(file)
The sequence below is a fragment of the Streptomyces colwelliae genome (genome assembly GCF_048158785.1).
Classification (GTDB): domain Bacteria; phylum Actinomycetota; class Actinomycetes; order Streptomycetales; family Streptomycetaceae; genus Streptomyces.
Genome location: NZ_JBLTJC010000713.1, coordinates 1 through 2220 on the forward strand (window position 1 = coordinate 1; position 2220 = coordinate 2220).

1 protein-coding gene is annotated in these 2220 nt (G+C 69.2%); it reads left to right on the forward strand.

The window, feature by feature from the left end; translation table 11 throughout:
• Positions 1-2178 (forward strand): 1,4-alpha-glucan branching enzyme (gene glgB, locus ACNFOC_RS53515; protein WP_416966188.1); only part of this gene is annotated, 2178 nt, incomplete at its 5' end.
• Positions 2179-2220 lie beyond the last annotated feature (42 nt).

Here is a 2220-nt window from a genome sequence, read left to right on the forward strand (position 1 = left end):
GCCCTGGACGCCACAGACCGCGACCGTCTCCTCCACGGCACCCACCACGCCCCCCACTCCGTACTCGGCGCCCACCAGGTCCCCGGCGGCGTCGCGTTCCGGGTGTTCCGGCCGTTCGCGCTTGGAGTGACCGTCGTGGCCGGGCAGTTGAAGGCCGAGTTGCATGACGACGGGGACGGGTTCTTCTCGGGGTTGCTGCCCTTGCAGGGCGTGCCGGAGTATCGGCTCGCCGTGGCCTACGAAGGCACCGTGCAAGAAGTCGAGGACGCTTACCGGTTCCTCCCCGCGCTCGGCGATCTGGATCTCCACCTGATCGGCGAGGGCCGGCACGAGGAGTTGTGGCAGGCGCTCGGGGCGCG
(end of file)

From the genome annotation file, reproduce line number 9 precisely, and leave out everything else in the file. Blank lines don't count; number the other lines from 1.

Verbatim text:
GCCCTGGACGCCACAGACCGCGACCGTCTCCTCCACGGCACCCACCACGCCCCCCACTCCGTACTCGGCGCCCACCAGGTCCCCGGCGGCGTCGCGTTCCGGGTGTTCCGGCCGTTCGCGCTTGGAGTGACCGTCGTGGCCGGGCAGTTGAAGGCCGAGTTGCATGACGACGGGGACGGGTTCTTCTCGGGGTTGCTGCCCTTGCAGGGCGTGCCGGAGTATCGGCTCGCCGTGGCCTACGAAGGCACCGTGCAAGAAGTCGAGGACGCTTACCGGTTCCTCCCCGCGCTCGGCGATCTGGATCTCCACCTGATCGGCGAGGGCCGGCACGAGGAGTTGTGGCAGGCGCTCGGGGCGCG